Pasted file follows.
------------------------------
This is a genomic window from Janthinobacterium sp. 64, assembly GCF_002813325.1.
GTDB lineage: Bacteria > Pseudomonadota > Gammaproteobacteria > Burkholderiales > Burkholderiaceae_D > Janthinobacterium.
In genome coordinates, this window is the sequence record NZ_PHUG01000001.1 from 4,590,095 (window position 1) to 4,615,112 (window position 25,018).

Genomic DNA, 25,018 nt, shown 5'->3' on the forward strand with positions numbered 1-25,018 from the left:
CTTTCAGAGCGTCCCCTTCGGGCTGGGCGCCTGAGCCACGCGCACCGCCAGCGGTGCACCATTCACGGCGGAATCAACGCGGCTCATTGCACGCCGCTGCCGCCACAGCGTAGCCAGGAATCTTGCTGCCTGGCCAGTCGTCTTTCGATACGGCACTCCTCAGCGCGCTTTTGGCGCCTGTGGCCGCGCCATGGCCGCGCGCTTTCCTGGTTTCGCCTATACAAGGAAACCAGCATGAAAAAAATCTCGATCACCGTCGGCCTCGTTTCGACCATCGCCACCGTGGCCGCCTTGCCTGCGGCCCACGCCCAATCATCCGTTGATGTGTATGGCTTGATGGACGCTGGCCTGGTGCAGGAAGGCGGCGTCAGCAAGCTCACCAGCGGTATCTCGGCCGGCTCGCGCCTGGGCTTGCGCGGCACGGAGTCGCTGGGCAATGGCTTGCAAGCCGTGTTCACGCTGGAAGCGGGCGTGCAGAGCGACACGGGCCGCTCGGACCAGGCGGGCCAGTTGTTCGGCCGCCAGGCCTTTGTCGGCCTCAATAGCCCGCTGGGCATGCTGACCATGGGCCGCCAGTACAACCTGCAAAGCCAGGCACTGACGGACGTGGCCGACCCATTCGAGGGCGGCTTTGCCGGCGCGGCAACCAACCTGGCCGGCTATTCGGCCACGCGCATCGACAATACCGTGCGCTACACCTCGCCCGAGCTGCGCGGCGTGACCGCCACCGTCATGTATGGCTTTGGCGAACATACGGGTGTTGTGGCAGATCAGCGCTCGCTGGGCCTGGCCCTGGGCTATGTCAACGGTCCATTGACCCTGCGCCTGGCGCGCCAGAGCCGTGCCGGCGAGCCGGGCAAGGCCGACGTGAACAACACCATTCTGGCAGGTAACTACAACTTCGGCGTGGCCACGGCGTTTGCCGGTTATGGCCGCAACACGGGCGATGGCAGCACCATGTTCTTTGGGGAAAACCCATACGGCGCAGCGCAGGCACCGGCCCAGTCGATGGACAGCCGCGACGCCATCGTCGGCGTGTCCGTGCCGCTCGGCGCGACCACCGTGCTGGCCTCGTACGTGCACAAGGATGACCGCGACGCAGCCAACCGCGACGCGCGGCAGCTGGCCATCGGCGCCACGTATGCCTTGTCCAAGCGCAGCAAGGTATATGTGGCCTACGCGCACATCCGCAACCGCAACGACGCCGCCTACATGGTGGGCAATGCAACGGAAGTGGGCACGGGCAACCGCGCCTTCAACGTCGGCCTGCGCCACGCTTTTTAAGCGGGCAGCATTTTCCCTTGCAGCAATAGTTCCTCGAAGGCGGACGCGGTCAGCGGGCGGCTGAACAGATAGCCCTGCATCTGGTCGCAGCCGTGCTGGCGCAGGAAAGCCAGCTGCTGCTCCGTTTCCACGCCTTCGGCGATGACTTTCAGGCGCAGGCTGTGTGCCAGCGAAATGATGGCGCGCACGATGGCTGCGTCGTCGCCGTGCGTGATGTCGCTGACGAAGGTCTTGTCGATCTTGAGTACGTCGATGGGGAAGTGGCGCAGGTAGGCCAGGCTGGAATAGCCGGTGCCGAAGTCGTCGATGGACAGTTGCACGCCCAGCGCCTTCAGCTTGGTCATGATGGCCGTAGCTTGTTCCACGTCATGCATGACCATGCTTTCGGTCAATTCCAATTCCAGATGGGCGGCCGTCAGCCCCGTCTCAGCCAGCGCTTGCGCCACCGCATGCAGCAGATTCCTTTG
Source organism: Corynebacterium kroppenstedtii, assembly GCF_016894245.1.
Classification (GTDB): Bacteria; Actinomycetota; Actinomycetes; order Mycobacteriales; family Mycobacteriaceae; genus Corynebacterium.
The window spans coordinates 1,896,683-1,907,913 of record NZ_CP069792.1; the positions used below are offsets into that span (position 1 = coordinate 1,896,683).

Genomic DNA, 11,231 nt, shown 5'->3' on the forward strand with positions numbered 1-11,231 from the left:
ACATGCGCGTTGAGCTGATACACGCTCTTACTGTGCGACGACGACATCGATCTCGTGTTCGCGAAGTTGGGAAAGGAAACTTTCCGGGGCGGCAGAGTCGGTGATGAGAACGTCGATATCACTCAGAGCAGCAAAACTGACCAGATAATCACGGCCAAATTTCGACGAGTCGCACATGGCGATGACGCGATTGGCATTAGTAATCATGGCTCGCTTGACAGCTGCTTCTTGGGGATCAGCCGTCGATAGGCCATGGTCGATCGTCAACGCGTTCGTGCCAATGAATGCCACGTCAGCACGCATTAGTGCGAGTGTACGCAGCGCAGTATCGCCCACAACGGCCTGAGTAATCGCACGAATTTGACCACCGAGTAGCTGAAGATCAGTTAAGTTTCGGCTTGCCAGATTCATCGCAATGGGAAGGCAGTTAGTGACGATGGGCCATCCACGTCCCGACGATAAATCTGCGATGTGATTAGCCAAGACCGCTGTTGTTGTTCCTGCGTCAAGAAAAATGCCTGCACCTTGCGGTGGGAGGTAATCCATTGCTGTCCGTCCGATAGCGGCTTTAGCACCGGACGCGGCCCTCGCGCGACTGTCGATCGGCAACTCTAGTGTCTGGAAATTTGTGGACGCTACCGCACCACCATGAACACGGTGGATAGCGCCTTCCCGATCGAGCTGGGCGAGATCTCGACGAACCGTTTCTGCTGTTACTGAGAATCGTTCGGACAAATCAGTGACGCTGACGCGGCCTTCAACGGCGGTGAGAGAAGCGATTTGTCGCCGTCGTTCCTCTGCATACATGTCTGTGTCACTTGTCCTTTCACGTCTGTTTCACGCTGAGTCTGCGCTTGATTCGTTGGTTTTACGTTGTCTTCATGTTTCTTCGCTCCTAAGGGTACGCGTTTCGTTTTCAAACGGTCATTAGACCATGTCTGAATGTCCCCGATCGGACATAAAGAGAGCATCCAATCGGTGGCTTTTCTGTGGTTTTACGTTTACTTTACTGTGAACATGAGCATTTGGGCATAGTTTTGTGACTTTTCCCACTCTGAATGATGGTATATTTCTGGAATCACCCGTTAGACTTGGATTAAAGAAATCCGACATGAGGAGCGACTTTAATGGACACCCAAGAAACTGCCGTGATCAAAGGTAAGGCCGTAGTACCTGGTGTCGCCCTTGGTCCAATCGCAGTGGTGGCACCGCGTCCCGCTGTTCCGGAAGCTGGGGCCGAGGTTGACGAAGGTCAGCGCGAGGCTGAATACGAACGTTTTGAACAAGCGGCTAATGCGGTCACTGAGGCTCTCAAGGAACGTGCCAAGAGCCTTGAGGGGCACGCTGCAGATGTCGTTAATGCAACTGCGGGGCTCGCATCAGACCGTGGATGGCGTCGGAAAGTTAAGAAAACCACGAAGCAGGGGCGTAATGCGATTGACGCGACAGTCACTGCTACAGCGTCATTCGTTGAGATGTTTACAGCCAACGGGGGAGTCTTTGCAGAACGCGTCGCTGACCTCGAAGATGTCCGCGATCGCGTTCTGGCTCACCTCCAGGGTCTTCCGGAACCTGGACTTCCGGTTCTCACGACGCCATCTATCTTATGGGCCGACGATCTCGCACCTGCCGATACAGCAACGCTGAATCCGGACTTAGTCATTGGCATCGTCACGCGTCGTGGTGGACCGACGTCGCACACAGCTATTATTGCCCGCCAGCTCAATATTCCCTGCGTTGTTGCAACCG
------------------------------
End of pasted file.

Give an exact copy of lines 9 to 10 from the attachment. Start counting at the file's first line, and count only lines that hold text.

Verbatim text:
Genomic DNA, 11,231 nt, shown 5'->3' on the forward strand with positions numbered 1-11,231 from the left:
ACATGCGCGTTGAGCTGATACACGCTCTTACTGTGCGACGACGACATCGATCTCGTGTTCGCGAAGTTGGGAAAGGAAACTTTCCGGGGCGGCAGAGTCGGTGATGAGAACGTCGATATCACTCAGAGCAGCAAAACTGACCAGATAATCACGGCCAAATTTCGACGAGTCGCACATGGCGATGACGCGATTGGCATTAGTAATCATGGCTCGCTTGACAGCTGCTTCTTGGGGATCAGCCGTCGATAGGCCATGGTCGATCGTCAACGCGTTCGTGCCAATGAATGCCACGTCAGCACGCATTAGTGCGAGTGTACGCAGCGCAGTATCGCCCACAACGGCCTGAGTAATCGCACGAATTTGACCACCGAGTAGCTGAAGATCAGTTAAGTTTCGGCTTGCCAGATTCATCGCAATGGGAAGGCAGTTAGTGACGATGGGCCATCCACGTCCCGACGATAAATCTGCGATGTGATTAGCCAAGACCGCTGTTGTTGTTCCTGCGTCAAGAAAAATGCCTGCACCTTGCGGTGGGAGGTAATCCATTGCTGTCCGTCCGATAGCGGCTTTAGCACCGGACGCGGCCCTCGCGCGACTGTCGATCGGCAACTCTAGTGTCTGGAAATTTGTGGACGCTACCGCACCACCATGAACACGGTGGATAGCGCCTTCCCGATCGAGCTGGGCGAGATCTCGACGAACCGTTTCTGCTGTTACTGAGAATCGTTCGGACAAATCAGTGACGCTGACGCGGCCTTCAACGGCGGTGAGAGAAGCGATTTGTCGCCGTCGTTCCTCTGCATACATGTCTGTGTCACTTGTCCTTTCACGTCTGTTTCACGCTGAGTCTGCGCTTGATTCGTTGGTTTTACGTTGTCTTCATGTTTCTTCGCTCCTAAGGGTACGCGTTTCGTTTTCAAACGGTCATTAGACCATGTCTGAATGTCCCCGATCGGACATAAAGAGAGCATCCAATCGGTGGCTTTTCTGTGGTTTTACGTTTACTTTACTGTGAACATGAGCATTTGGGCATAGTTTTGTGACTTTTCCCACTCTGAATGATGGTATATTTCTGGAATCACCCGTTAGACTTGGATTAAAGAAATCCGACATGAGGAGCGACTTTAATGGACACCCAAGAAACTGCCGTGATCAAAGGTAAGGCCGTAGTACCTGGTGTCGCCCTTGGTCCAATCGCAGTGGTGGCACCGCGTCCCGCTGTTCCGGAAGCTGGGGCCGAGGTTGACGAAGGTCAGCGCGAGGCTGAATACGAACGTTTTGAACAAGCGGCTAATGCGGTCACTGAGGCTCTCAAGGAACGTGCCAAGAGCCTTGAGGGGCACGCTGCAGATGTCGTTAATGCAACTGCGGGGCTCGCATCAGACCGTGGATGGCGTCGGAAAGTTAAGAAAACCACGAAGCAGGGGCGTAATGCGATTGACGCGACAGTCACTGCTACAGCGTCATTCGTTGAGATGTTTACAGCCAACGGGGGAGTCTTTGCAGAACGCGTCGCTGACCTCGAAGATGTCCGCGATCGCGTTCTGGCTCACCTCCAGGGTCTTCCGGAACCTGGACTTCCGGTTCTCACGACGCCATCTATCTTATGGGCCGACGATCTCGCACCTGCCGATACAGCAACGCTGAATCCGGACTTAGTCATTGGCATCGTCACGCGTCGTGGTGGACCGACGTCGCACACAGCTATTATTGCCCGCCAGCTCAATATTCCCTGCGTTGTTGCAACCG